Penelope Casas, a Greek-American writer from New York City who was an authority on the foods of Spain, and helped introduce Americans in the 1980s to a continental Spanish cuisine distinctly different from its Mexican and South American counterparts, died Aug. 11 in Manhasset, N.Y., on Long Island. She was 70. The cause was complications of treatment for leukemia, said her daughter, Elisa.
Ms. Casas wrote many influential books on Spanish cooking, beginning in 1982 with "The Foods and Wines of Spain," which is considered a classic and is in its 12th printing.
Her 1985 cookbook, "Tapas: The Little Dishes of Spain," was among the first to chronicle for American readers the Spanish culinary tradition of tapas bars, or tascas, where Spaniards graze between meals over appetizers like baby eel, grilled sausage and prawn fritters, sipping sherry. That book also became a classic, riding an early wave of enthusiasm for tapas in the United States. "Tapas" was reissued in 2007 in a revised edition.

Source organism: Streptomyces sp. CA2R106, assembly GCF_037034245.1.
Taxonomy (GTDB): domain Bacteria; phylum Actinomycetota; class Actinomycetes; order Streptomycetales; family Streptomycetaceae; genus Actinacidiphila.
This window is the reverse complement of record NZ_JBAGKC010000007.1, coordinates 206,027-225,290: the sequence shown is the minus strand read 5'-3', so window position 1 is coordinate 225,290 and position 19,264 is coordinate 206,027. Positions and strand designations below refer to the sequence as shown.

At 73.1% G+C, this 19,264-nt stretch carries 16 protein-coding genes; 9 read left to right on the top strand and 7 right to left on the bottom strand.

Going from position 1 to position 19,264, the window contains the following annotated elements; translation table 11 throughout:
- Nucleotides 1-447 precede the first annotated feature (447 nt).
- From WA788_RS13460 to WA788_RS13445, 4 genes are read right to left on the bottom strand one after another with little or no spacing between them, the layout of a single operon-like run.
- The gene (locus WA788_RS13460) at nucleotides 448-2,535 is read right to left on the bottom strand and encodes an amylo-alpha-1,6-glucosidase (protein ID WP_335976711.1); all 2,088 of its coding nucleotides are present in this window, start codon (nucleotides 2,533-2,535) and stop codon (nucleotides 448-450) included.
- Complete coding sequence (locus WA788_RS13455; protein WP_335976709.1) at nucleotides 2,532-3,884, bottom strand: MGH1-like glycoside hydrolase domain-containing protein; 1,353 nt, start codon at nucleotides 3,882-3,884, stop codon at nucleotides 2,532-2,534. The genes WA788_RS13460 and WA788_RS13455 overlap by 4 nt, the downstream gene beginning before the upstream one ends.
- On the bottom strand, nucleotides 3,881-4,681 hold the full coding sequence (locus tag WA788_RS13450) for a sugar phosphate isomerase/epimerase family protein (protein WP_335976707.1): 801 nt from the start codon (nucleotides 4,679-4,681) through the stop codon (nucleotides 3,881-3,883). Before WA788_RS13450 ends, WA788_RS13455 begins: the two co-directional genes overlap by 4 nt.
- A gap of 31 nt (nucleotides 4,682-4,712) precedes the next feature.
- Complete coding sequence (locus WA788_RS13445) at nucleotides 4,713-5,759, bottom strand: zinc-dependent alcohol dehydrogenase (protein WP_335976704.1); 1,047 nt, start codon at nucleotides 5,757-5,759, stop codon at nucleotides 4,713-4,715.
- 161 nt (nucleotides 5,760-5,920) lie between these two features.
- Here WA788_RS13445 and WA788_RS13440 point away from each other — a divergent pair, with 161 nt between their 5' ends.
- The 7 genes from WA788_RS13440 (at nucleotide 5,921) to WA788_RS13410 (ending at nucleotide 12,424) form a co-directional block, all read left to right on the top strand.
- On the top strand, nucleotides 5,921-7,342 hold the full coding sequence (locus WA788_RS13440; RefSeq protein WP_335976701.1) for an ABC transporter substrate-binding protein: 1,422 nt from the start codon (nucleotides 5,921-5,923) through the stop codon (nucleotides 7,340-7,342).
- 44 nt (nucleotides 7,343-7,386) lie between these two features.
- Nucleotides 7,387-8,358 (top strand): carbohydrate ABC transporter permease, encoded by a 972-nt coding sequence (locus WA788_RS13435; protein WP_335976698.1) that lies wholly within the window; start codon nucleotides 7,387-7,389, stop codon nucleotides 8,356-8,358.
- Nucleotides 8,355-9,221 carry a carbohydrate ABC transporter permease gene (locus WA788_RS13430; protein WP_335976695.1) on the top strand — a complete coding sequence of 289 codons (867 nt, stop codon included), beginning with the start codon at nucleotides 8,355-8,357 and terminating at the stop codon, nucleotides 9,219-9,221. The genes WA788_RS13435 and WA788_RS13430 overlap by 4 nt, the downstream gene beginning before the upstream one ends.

Ms. Casas published seven cookbooks, including "Delicioso! Regional Cooking of Spain" (1996), "Paella! Spectacular Rice Dishes From Spain" (1999), and "La Cocina de Mama: The Great Home Cooking of Spain" (2005).
In all of them, she took pains to describe Spanish culinary culture as well as its ingredients. The tapas tradition, for instance, emerged among the fiercely independent-minded people of Andalusia in the 19th century, she wrote, partly because it permitted them "to eat by whim, free from rules and schedules."
Ms. Casas' first exposure to anything Spanish came in her ninth-grade Spanish class in Queens. She later majored in Spanish literature at Vassar. Her fate as a Spainophile was sealed, her daughter said, during a semester abroad in Madrid in the early 1960s, when she met her future husband, Luis Casas, who would collaborate on several of her books.
Penelope Fexas was born on May 25, 1943, in Whitestone, Queens, one of two children of Antonia and Achilles Fexas, Greek immigrants. Her father was an optometrist. Her only sibling, Tom, an influential designer of racing yachts, died in 2006.